Douglas fir trees in Salmon Arm are under attack.
In a letter dated April 27, resident Brenda Dyck wrote to Salmon Arm Council regarding the increasing numbers of trees the Douglas fir bark beetle has attacked or is attacking in the area.
“While small endemic populations of this beetle are common in the area, increased attack usually results in death of mature trees. In residential areas this can present costly and dangerous removal, pose a safety hazard and/or fire hazard if left standing, not to mention trauma for folks who value mature landscaping within yards and greenways…,” she wrote.
“I know the beetles are boring away at trees along, for instance, 20th Ave. NE to Highway #1 and up along 30th St. NE as I’m writing this letter.”
She also said her family has seen fir bark beetle damage spreading on Crown land on the east side of Mount Ida, bordering on city limits and local farms.
Dyck said there are pheromones that can be placed on trees to deter the beetle from attacking. She suggested the city provide information and possibly even the pheromone repellents to the public.
B.C’s Ministry of Forests, Lands, Natural Resource Operations and Rural Development offers educational material such as ‘A Guide to Managing Douglas-fir Beetles on Private Property.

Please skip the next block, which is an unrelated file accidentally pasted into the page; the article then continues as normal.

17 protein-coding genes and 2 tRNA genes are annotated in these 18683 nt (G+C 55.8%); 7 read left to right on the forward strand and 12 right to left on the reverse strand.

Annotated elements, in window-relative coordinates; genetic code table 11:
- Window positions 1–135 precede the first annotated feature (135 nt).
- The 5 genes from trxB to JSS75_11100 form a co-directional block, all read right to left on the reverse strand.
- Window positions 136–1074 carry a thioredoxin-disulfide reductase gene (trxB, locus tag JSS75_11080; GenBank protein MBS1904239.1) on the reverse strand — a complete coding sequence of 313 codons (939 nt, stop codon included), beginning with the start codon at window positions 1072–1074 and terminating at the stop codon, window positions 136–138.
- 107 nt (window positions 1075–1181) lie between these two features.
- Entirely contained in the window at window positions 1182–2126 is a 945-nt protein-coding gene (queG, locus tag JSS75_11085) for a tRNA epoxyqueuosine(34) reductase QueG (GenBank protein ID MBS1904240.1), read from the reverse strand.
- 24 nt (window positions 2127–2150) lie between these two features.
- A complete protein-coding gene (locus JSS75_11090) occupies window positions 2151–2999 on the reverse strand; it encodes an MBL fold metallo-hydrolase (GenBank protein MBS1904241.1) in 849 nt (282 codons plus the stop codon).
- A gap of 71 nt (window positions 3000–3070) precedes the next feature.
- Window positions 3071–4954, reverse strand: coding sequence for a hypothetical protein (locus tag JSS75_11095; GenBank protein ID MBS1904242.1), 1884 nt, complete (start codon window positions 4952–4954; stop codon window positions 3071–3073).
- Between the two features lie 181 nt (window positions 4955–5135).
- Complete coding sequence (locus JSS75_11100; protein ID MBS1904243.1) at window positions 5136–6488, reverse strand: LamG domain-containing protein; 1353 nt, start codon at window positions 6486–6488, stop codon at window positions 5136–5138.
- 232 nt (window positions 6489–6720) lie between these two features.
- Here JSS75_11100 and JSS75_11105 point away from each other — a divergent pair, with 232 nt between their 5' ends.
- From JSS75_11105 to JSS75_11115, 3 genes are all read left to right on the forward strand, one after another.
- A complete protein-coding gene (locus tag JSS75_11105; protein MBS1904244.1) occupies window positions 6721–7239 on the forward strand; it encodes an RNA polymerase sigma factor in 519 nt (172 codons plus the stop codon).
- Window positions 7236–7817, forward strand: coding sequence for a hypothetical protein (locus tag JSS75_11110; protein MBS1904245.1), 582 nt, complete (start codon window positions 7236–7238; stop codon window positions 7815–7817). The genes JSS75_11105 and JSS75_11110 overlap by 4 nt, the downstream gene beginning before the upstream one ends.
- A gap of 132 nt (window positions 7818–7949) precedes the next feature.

Nicole Jeans-Williams, the proprietor of ForHealth Consulting in Salmon Arm, is a forest pest management consultant who has worked in the field of bark beetle pheromones.
When the forest district was still in Salmon Arm, she worked on what she describes as a huge fir-beetle trapping project following the Silver Creek fire of 1998. The purpose was to protect standing fir that was still green but had been scarred by fire.
She said the destruction of the fir beetle can be now be seen in several places in the Shuswap.
Along with adding the pheromone packets to trees before the beetles take flight, other protections include cleaning up blow-downs and making sure you’re not bringing fresh or recently killed firewood onto your property.
“A green downed tree is very attractive to the beetles,” she said.
In Salmon Arm, she estimated the beetles have been flying since early May so the pheromone packets won’t be as effective.
While fir beetles have always been present in Salmon Arm and the Shuswap, they tend to take advantage of the years when there is drought, fire-scarred trees or wind throw, Jeans-Williams said.
“I think we’re seeing a combination of all three.”
Coun. Tim Lavery has been following the initiatives to reduce wildfire fuels in and around Salmon Arm for city council. He will be reporting back in reference to suggestions in Dyck’s letter, probably at council’s Monday, May 25 meeting.